- Anger is: you don’t want to be in a situation. Frustration is: adding the belief that you can’t change it.
- Frustration is a relative and nuanced version of anger. Anger is more primal and is associated with our survival. For example, we can feel anger from being hungry.
- We now use words like frustration, irritation to reflect different emotions because we’ve developed language and our cognitive skills.
I love the definition of anger as “we don’t want to be here.” – wherever “here” is for us now in the moment. At work, with our screaming kids or alone. It’s so simple and more so, it can help us understand one of the most primal emotions, probably after fear, that we have.
If anger is not wanting to be here, then frustration is we think we can’t get out of here. We can’t leave our jobs or our kids (and we may not want to) but we feel that there are no other choices but to say in this situation the way it is.
Anger is one the universal emotions, identified by psychologist and professor Paul Ekman, that we are born with. In fact, our emotions are ready to go on our birth day. It’s universal because this emotion will keep us alive.
A baby screams when it’s hungry. We yell “watch out” to keep ourselves self. Anger plays a role in humans surviving for so long. Without it, we wouldn’t have made as long as we have.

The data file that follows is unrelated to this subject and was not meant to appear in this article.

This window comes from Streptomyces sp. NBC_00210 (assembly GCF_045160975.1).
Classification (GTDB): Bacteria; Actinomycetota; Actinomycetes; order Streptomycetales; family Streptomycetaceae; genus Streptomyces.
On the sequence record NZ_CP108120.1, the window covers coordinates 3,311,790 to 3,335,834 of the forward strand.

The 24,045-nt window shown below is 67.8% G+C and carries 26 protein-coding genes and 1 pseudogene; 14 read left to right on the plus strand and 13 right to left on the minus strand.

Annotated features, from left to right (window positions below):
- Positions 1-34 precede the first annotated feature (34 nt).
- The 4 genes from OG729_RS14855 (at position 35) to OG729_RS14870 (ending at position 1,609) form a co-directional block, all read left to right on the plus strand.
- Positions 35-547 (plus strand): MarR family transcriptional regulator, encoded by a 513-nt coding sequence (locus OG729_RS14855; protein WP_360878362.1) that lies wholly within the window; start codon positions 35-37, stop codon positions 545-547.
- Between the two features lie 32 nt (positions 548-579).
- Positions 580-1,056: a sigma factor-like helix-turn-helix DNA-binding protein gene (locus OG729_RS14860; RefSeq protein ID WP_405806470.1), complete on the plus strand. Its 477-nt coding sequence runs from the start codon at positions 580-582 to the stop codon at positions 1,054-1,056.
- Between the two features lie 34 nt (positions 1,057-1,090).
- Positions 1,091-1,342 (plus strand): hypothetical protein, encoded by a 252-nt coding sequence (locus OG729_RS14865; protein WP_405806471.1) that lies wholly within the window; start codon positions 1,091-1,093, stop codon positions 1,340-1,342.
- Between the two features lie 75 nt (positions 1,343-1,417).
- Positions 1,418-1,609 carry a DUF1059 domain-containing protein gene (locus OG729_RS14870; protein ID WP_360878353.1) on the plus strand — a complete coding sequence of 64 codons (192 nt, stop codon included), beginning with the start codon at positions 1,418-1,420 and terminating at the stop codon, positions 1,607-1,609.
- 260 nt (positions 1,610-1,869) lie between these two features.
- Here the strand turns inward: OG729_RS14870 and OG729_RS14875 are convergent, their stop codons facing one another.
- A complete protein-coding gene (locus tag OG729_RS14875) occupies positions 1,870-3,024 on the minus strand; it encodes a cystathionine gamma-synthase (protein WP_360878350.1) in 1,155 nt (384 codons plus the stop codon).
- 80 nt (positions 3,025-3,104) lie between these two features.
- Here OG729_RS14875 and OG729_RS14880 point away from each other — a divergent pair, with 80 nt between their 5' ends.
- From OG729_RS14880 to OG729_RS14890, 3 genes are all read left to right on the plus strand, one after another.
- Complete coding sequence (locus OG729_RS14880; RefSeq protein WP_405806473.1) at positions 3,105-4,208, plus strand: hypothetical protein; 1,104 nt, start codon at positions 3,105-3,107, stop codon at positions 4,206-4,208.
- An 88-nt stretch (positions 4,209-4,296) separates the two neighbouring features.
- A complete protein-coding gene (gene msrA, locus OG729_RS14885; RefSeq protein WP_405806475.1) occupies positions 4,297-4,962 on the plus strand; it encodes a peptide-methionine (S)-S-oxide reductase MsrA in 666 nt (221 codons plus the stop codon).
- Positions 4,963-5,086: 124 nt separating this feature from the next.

As we’ve evolved and developed language we have become nuanced in how we feel. It’s not necessarily anger we feel but irritation, frustration, ferocity, rage. Language and in turn, how we think, has given us this gift.
Frustration then comes from our developed language and thinking = we have no choice in this situation that we don’t want to be in. Out of all the nuanced derivatives of anger, frustrated is the one that will not give us an answer to our problem. It can be the most heart breaking.
We can not leave jobs we don’t want to be in because we feel there are no other options to pay the bills. We can not handle our kids’ tantrums because we believe that we’re stuck in the parent trap. And the cycle goes on.
But if frustration is a derivative of the primal emotion of anger and we can simply understand that anger, by itself, has given us options and motivated change. We eat to meet the need of hunger. We move our bodies to fight against an attack. At its core it can tell us the answer.
Frustration, then, becomes something we feel because of how we perceive our situation – without choices. If we drop the last part, we can then discover that our anger can give way to choices our developed brains haven’t even imagined yet.